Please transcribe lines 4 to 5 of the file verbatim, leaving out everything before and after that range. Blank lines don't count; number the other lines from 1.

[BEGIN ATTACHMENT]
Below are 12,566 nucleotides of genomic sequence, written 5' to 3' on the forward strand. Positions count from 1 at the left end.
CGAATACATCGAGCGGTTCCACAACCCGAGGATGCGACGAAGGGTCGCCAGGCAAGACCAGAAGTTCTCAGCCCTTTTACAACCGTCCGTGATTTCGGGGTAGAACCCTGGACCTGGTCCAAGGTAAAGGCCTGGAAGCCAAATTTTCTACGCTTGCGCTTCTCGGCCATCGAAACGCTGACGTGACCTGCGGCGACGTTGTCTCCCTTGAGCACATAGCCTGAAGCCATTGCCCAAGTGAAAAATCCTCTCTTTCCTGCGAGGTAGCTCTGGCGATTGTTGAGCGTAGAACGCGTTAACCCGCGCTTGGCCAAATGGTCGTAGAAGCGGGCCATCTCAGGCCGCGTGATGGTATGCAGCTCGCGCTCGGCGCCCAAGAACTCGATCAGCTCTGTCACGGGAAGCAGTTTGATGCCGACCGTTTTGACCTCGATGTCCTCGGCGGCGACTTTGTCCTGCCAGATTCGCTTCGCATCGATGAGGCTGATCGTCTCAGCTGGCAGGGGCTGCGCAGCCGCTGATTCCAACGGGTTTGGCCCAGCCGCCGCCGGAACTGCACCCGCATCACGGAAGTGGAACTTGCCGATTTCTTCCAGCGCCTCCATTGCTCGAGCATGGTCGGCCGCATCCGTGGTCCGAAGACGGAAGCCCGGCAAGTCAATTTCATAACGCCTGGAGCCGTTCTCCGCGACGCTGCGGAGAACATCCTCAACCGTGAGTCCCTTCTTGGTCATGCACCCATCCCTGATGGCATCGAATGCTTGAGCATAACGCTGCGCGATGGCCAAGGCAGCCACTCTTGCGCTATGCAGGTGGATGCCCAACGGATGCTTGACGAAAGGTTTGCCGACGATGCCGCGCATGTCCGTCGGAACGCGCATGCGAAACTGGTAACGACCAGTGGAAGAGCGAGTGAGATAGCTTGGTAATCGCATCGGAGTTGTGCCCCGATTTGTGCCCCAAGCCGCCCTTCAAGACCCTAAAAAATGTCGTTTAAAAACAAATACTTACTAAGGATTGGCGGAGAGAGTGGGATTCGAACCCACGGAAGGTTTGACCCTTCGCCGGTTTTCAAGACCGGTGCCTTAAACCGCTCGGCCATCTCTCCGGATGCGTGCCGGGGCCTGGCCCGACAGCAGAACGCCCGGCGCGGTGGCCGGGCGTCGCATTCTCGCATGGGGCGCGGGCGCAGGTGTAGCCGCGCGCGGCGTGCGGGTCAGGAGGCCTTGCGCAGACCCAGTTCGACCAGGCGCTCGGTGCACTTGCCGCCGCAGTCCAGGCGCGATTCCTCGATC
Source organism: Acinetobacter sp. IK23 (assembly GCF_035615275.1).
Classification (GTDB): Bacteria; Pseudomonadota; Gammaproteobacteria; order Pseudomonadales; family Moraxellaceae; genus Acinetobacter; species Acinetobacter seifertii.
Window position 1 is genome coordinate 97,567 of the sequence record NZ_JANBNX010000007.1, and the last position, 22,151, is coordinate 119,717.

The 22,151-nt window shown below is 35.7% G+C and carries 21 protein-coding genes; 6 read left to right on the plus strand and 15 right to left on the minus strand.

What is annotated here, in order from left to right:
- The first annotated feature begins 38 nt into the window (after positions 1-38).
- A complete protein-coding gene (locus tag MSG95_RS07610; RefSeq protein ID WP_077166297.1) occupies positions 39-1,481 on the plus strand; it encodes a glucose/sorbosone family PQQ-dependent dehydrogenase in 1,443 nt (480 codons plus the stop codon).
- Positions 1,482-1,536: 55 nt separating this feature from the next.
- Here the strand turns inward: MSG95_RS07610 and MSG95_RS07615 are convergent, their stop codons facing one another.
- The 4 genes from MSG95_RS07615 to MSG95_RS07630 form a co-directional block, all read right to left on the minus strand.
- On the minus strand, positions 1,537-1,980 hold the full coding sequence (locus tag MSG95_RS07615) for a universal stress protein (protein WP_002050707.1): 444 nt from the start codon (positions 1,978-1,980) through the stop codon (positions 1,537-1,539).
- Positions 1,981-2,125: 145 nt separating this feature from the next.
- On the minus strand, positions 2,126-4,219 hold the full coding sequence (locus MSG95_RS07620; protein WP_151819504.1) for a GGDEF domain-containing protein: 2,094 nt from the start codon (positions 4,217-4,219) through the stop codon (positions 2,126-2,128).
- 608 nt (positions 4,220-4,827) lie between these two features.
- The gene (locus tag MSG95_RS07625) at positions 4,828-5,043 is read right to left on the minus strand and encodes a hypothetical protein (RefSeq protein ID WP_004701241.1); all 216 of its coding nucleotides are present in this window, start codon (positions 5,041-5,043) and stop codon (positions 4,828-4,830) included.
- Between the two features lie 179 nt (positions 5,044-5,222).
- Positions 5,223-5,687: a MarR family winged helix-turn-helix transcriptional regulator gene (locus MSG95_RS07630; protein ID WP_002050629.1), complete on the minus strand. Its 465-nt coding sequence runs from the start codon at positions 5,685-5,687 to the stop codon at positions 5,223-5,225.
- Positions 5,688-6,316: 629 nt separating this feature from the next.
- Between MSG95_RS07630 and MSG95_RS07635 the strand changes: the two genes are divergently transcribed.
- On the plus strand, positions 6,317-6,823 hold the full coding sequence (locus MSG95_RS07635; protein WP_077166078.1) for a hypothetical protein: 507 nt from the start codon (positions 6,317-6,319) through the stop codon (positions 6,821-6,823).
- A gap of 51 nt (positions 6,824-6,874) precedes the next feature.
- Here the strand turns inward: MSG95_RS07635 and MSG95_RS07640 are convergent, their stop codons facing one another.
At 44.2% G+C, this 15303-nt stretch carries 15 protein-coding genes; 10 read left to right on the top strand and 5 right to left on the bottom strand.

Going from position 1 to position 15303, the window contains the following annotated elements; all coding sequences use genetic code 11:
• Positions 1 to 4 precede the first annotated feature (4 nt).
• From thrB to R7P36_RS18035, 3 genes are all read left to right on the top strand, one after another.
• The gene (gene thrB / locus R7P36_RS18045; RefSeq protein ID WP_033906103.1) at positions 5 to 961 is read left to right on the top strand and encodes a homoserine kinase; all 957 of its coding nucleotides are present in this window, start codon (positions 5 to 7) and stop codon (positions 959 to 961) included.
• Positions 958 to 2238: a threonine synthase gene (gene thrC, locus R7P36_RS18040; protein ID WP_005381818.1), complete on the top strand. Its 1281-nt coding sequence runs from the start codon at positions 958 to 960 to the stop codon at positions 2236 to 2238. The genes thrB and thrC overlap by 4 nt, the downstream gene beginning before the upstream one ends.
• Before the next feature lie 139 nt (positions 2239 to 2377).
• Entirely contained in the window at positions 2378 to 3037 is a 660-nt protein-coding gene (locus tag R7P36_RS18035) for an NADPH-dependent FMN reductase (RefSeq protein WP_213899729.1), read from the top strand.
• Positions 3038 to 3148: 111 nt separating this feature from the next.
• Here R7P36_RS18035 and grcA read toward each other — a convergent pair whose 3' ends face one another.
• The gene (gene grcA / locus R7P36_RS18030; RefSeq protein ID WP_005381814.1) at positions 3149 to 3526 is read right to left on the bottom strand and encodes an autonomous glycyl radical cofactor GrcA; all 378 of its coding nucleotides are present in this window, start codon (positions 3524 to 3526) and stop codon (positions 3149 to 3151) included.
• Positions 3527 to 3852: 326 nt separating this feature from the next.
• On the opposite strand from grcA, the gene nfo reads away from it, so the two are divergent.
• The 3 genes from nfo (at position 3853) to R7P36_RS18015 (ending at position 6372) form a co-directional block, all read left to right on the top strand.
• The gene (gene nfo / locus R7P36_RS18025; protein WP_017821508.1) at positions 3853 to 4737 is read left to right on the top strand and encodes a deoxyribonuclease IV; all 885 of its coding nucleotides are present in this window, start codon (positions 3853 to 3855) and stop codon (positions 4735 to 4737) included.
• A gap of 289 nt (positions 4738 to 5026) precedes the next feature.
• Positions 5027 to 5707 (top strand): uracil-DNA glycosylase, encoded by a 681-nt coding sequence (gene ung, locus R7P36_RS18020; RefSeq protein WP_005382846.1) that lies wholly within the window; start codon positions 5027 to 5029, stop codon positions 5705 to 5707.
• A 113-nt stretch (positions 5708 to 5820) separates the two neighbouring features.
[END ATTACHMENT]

Classification (GTDB): Bacteria; Pseudomonadota; Gammaproteobacteria; order Pseudomonadales; family Moraxellaceae; genus Acinetobacter; species Acinetobacter seifertii.
Window position 1 is genome coordinate 97,567 of the sequence record NZ_JANBNX010000007.1, and the last position, 22,151, is coordinate 119,717.